SPECIAL ISSUE | Black Girlhood | The Black Scholar
The Black Scholar
The Black Scholar continues to celebrate the journal’s 50th Anniversary with the release of its latest issue, Black Girlhood, which highlights the significance, challenges and beauty of Black girls. There is a growing body of scholarship on the experiences of Black girls, from their representation in the past and present to their lived experiences today. The intersectionality of Black girls’ lives – race, gender, class, and age – is a rich opportunity for interdisciplinary scholarship, including Black studies, feminist studies, and childhood studies.
This seminal issue is global in focus. It includes work from scholars analyzing representations of Black girls in the protest movement, new media technologies, musical theatre, and popular culture, like the Marvel Universe. It also centers Black girls’ voices about their own girlhood experiences.
Noted scholar Nazera Sadiq Wright opens the “Black Girlhood” issue with the essay, “Black Girl Interiority in Toni Cade Bambara’s Gorilla, My Love.” She argues that Black girls’ points of view and interior thoughts illustrate their involvement in the protest movement, often overlooked by Black Nationalism.
Kiana T. Murphy contributes an essay on the first Black girl superheroine and genius in the Marvel Universe with “Ironheart and the Crisis of Black Girl Representation,” and Jordan Ealey explores representation of Black girlhood in a musical in her essay, “Young, Bubbly, and Black: The Affective Performance of Black Girlhood in Kristen Childs’ ‘The Bubbly Black Girl Sheds Her Chameleon Skin.’”
This issue intentionally looks at Black girlhood through a transnational lens since, in the aftermath of the racist murder of George Floyd, we are once again seeing the interconnectedness of the global struggle for Black liberation. Maria Ximena Abello-Hurtado-Mandinga takes us to Colombia in her essay, “Black Girls’ Body: Notes on the Legacy of Colonialism in South America and the Urgency of a Black Liberation Project for Black Girls.” Régine Michelle Jean-Charles’ essay, “Nou pa gen vizibilite: Haitian Girlhood Beyond the Logics of Visibility,” speaks from the perspective of Haiti, the site of “the revolution from below,” the Haitian Revolution, spearheaded by Black enslaved peoples in the Americas.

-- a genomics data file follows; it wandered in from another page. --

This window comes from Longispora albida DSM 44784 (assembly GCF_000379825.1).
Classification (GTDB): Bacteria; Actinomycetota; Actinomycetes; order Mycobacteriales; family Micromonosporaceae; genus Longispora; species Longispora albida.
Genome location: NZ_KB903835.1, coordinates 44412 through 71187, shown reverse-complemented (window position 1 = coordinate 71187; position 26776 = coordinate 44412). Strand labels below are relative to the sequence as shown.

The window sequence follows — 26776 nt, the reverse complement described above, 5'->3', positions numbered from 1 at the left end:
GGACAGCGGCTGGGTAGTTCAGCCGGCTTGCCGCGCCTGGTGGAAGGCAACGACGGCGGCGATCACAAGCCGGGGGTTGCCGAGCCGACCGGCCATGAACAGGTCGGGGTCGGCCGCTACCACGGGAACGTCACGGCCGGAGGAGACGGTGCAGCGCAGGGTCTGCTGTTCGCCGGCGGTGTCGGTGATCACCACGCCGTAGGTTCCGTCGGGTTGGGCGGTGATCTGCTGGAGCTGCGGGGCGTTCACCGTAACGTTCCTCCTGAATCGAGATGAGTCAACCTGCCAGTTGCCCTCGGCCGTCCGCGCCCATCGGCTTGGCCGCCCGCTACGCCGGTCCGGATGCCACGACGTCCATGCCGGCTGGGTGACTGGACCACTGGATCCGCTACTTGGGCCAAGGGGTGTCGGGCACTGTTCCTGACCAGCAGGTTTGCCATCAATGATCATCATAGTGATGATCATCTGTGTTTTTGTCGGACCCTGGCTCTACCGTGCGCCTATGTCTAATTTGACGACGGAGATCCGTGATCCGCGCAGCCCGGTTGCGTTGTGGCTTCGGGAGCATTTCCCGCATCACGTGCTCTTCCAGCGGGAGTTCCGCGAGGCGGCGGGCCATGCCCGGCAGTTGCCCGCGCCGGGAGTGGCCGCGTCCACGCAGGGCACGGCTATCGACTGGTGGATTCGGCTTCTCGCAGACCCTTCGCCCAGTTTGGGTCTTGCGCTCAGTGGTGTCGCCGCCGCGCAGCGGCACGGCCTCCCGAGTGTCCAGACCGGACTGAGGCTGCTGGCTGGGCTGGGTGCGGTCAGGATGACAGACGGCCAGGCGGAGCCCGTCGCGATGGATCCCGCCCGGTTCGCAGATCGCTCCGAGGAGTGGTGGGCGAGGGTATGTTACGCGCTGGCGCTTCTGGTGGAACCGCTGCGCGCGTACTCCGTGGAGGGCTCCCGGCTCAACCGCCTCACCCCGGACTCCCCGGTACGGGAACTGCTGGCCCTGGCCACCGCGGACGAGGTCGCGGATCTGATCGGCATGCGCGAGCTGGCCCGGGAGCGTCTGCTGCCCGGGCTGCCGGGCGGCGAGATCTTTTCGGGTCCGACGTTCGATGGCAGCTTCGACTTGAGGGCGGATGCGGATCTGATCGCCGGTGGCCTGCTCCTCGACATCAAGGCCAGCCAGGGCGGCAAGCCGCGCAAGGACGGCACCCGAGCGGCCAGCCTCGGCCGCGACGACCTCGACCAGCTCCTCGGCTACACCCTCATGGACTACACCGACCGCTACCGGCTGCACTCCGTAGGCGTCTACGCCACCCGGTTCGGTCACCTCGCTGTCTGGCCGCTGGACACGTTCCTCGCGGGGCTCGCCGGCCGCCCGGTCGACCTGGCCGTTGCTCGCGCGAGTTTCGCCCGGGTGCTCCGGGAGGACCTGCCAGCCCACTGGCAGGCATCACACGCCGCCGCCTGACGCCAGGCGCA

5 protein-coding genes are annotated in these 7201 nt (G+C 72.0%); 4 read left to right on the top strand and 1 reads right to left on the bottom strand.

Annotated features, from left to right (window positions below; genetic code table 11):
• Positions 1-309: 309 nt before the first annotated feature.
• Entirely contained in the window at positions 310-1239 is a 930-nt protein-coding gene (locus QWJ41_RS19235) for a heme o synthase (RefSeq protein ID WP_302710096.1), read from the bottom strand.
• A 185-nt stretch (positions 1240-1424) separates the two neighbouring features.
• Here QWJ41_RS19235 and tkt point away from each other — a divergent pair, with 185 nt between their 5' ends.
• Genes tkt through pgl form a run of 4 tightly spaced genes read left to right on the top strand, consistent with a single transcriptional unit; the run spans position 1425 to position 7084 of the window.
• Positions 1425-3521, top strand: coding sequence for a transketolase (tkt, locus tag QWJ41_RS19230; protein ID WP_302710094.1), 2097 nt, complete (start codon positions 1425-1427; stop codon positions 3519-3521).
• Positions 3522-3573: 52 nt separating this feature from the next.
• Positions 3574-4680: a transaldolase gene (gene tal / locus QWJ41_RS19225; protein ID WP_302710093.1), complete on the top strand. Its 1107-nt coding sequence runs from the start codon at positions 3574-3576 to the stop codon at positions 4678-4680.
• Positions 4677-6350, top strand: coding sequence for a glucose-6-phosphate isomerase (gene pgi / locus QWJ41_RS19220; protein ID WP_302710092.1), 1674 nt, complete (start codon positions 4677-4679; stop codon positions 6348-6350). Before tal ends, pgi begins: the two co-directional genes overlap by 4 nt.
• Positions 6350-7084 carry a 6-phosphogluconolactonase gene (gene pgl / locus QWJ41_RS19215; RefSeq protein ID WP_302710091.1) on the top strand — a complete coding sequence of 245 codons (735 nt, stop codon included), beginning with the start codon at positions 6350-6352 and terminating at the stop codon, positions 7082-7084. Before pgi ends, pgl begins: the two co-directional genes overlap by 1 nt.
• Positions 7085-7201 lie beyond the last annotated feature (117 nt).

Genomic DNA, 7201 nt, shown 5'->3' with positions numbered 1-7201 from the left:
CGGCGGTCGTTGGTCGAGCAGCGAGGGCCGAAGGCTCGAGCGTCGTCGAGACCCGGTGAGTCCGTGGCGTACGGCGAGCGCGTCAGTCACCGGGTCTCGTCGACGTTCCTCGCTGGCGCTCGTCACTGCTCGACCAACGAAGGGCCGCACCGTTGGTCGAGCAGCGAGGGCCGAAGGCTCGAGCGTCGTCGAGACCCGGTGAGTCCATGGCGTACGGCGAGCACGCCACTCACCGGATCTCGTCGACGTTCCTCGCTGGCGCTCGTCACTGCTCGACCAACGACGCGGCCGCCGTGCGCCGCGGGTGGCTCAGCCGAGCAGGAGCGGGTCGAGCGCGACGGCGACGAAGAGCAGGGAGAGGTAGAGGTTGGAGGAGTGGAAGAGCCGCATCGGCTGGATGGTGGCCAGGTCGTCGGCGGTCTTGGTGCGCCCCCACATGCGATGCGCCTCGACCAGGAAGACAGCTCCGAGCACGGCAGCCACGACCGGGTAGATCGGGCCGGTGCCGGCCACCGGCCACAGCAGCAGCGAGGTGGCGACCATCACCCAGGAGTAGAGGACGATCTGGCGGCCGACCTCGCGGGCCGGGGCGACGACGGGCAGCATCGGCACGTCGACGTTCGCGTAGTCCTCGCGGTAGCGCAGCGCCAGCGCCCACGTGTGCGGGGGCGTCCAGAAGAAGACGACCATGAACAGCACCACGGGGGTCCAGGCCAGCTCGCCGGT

The issue concludes with an examination of the depiction of Black girlhood in new media technologies. In their essay, “Digital Communities of Black Girlhood: New Media Technologies and Online Discourses of Empowerment,” Maryann Erigha and Ashley Crooks-Allen examine three online discourses: Well-Read Black Girl, Black Girls Rock! and SayHerName.
Lending authenticity to these scholarly essays, this issue includes the voices of Black girls about their own girlhood experiences, including stories about living under COVID-19 and the heightened racism in the U.S. They share their experiences with parental job loss and use of the “n” word in the classroom. These remarkable girls receive support from SisterMentors, a nonprofit program that centers the needs and dreams of women and girls of color in the education system, in the face of deep-seated institutional inequities. With this important addition, the issue connects scholarship and the actual subject of that scholarly work – the Black girl.